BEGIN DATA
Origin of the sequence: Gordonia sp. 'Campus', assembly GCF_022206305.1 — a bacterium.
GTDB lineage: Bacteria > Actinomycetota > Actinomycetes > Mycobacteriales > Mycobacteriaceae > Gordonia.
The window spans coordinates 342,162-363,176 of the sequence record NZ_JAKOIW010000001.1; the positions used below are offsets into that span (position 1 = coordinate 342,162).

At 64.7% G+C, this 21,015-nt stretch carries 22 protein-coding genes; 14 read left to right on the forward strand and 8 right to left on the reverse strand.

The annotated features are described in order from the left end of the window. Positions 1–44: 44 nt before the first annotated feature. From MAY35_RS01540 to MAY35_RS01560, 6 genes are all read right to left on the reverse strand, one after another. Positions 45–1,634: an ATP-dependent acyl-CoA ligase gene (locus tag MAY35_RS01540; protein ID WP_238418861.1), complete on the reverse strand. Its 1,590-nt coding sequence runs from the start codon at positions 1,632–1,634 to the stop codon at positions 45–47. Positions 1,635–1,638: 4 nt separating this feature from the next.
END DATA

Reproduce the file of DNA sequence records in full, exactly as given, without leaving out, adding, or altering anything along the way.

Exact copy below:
Origin of the sequence: Gordonia sp. 'Campus', assembly GCF_022206305.1 — a bacterium.
GTDB lineage: Bacteria > Actinomycetota > Actinomycetes > Mycobacteriales > Mycobacteriaceae > Gordonia.
The window spans coordinates 342,162-363,176 of the sequence record NZ_JAKOIW010000001.1; the positions used below are offsets into that span (position 1 = coordinate 342,162).

At 64.7% G+C, this 21,015-nt stretch carries 22 protein-coding genes; 14 read left to right on the forward strand and 8 right to left on the reverse strand.

The annotated features are described in order from the left end of the window. Positions 1–44: 44 nt before the first annotated feature. From MAY35_RS01540 to MAY35_RS01560, 6 genes are all read right to left on the reverse strand, one after another. Positions 45–1,634: an ATP-dependent acyl-CoA ligase gene (locus tag MAY35_RS01540; protein ID WP_238418861.1), complete on the reverse strand. Its 1,590-nt coding sequence runs from the start codon at positions 1,632–1,634 to the stop codon at positions 45–47. Positions 1,635–1,638: 4 nt separating this feature from the next.